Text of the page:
A distant rumble called for storm. The wind drew dark clouds closer and before long the first raindrops eased the thirsty ground. The rain fell strong, but soft and Hank Cheswick pushed back his hat to feel it  running down his face. He loved when it rained. It washed away the dirt and the heat.

“Best we take the cattle in. I don’t want them all getting sick. We can’t afford more loses. C’mon.” Wesley Jix rode his horse past Hank towards the small herd, grazing nearby. Hank narrowed his hat and followed.

A loud thunder hit, echoing in the vast space of the open field. There was a shared “moo”. The animals began to bump each other, visibly startled by something. Their panic was escalating along with the range of their cries. A few began to toss their heads upwards and on a hunch Hank looked up too. His eyes widened.

As the rain started pouring, clouds gathered up in an unusual manner, swirling down in a spiral that thickened and began to float; a giant creature above the green field. Inside their black bellies, raging lightning flickered ferociously, thunders following in a series of deafening reiterations.

Hank dismounted his horse and held him tight by the halter, restraining his attempts to escape, and shouted over the weather.

“Wesley, look!” Wesley watched as the super cell storm took final formation.

“Well I’d be damned.”

A monstrous cloud stood motionless before them. It looked as if uprising from earth to heaven, blocking the horizon, the day, the world. The thunders and the lightning stopped; the cattle calmed, and the horses ceased their protest. They waited, their black eyes staring into the cloud. Hank was about to speak when a bright object pierced the formation, the wave caused by the passing dispersing the clouds at once. The object descended fast, landing in the forest, half a mile ahead.

A beam of light erupted from where it had fallen, scouting the sky and the surrounding in close distance, before dying out. Wesley and Hank looked at each other.

“Let’s go see.”

Wesley nodded, than whistled. Two shepherd dogs came by his feet, soaking wet, waiting for orders.

“I reckon Skip and Jo can take the herd close to the farm. They know their way. Get em home boys!” The dogs took on their master’s task.

Wesley and Hank mounted their horses and rode towards the site. Outside the forest they tied them and proceeded on foot further into the woods.

Half sank into the river laid a small spaceship visibly in poor shape, the left wing almost torn away. Hank and Wesley carefully slid down the muddy narrow of the river bank.  They stood knee-deep into the cold water hesitating to go near. Even from a distance they could feel the heat from the engines.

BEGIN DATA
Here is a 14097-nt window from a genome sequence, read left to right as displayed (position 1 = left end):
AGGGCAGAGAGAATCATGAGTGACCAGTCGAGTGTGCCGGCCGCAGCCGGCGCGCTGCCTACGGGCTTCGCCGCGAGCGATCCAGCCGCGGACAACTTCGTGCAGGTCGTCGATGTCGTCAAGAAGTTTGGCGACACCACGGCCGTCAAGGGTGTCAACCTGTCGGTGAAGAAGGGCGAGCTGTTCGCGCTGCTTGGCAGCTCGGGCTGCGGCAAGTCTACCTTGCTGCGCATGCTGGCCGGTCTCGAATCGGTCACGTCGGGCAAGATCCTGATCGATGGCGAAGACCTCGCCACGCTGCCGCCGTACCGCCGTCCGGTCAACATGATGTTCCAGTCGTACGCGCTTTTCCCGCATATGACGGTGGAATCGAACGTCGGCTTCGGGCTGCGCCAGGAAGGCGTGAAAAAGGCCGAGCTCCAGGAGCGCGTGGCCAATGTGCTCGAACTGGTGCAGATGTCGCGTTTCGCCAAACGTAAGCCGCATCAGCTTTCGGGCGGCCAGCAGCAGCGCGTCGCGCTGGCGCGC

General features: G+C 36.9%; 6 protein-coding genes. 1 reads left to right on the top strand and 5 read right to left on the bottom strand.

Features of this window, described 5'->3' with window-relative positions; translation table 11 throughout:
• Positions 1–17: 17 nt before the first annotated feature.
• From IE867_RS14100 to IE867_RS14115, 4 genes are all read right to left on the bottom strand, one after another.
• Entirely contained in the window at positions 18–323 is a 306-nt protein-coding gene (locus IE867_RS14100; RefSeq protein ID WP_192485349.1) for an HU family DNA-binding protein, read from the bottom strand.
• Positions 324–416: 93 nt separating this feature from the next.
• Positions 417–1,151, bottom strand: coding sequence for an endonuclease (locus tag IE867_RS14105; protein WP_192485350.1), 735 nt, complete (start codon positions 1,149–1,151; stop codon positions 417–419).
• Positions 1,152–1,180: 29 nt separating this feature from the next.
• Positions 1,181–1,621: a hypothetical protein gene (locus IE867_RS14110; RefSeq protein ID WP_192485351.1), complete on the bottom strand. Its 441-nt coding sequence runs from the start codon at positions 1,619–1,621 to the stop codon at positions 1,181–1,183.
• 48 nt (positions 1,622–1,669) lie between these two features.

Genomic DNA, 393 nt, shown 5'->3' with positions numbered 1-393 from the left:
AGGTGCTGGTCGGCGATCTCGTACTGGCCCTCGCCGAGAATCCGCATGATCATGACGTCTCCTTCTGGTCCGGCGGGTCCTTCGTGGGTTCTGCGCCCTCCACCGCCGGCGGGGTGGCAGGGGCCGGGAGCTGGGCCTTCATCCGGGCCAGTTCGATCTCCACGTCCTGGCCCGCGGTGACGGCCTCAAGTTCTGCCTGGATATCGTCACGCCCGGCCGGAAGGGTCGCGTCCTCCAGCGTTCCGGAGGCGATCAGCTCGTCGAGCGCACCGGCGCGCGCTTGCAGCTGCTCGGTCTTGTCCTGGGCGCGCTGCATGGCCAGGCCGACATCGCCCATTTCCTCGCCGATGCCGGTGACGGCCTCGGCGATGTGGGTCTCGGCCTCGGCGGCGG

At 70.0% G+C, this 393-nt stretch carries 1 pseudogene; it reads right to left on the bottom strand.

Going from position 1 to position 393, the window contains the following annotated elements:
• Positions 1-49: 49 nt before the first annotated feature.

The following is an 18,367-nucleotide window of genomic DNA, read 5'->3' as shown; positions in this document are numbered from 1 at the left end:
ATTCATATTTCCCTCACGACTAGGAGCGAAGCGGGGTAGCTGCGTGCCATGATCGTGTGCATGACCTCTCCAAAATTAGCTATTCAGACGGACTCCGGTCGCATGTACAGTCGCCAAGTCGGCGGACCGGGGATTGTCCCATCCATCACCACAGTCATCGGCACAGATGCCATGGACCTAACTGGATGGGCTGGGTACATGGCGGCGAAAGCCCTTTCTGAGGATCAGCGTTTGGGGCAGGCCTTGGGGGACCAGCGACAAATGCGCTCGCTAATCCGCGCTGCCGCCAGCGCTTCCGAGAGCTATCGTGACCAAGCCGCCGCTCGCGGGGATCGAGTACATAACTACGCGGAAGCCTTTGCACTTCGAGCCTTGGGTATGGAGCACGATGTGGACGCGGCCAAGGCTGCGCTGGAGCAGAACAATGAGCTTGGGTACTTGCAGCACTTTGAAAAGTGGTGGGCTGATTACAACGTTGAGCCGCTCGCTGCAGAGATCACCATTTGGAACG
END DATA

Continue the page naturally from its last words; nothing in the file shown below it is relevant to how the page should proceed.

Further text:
“What’d you reckon? Aliens?”

Wesley laughed. “I wish.”

There was movement from inside followed by loud thumps. The door finally slid open and a man climbed out from the cockpit, tumbling backwards and falling into the river. Wesley approached fast and grabbed him, dragging him to the river bank. The stranger sat, spitting water, his hair sticky on his forehead. Wesley took a step back studying the man. He wore an orange and grey jumpsuit without an indication on it except for a serial number. His hands were locked by a rectangular set of cuffs.

He spoke first, his voice barely shaking:

“What year am I in?”

Wesley looked the man straight in the eyes.


“No, no… I need to go back.” The man looked at Wesley first, then Hank, his voice beginning to tremble.  “Please help me.”

Wesley narrowed his head.


Hank stepped closer, and knelt before the man taking his entrapped hands. He observed the device, than felt the bottom surface and the edges. He found and pressed the hidden buttons on both sides. The cuffs fell apart, releasing the man’s hands.

“How did you..?” He rubbed his freed wrists.

Wesley and Hank left the man and went back to the spaceship. Wesley climbed into the cockpit. “The control system has launched the virus. There won’t be anything left in about a minute. The engines and the hyperdrive are not working either. But there’s something else here. Come look.”

Hank climbed, peeking inside.

Wesley entered a code and visual appeared on one of the screens, narrated by a female voice. It was a profile for the man outside.